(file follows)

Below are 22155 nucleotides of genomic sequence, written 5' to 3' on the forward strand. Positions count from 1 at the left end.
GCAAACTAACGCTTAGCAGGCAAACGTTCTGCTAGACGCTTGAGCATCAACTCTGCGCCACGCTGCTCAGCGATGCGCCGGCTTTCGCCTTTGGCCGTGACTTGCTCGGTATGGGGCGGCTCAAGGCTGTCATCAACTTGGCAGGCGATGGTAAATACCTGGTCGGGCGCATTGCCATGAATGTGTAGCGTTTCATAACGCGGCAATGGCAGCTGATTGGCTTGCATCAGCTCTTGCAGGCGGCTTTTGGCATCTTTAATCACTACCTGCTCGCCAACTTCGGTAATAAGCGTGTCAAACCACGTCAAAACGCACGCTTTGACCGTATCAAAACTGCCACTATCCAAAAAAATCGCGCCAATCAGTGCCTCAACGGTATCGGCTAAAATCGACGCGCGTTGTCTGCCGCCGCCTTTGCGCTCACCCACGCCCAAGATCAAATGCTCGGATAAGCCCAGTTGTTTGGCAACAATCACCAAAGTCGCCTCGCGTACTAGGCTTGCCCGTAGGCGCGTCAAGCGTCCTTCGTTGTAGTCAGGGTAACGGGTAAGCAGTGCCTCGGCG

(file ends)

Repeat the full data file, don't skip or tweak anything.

Below are 22155 nucleotides of genomic sequence, written 5' to 3' on the forward strand. Positions count from 1 at the left end.
GCAAACTAACGCTTAGCAGGCAAACGTTCTGCTAGACGCTTGAGCATCAACTCTGCGCCACGCTGCTCAGCGATGCGCCGGCTTTCGCCTTTGGCCGTGACTTGCTCGGTATGGGGCGGCTCAAGGCTGTCATCAACTTGGCAGGCGATGGTAAATACCTGGTCGGGCGCATTGCCATGAATGTGTAGCGTTTCATAACGCGGCAATGGCAGCTGATTGGCTTGCATCAGCTCTTGCAGGCGGCTTTTGGCATCTTTAATCACTACCTGCTCGCCAACTTCGGTAATAAGCGTGTCAAACCACGTCAAAACGCACGCTTTGACCGTATCAAAACTGCCACTATCCAAAAAAATCGCGCCAATCAGTGCCTCAACGGTATCGGCTAAAATCGACGCGCGTTGTCTGCCGCCGCCTTTGCGCTCACCCACGCCCAAGATCAAATGCTCGGATAAGCCCAGTTGTTTGGCAACAATCACCAAAGTCGCCTCGCGTACTAGGCTTGCCCGTAGGCGCGTCAAGCGTCCTTCGTTGTAGTCAGGGTAACGGGTAAGCAGTGCCTCGGCG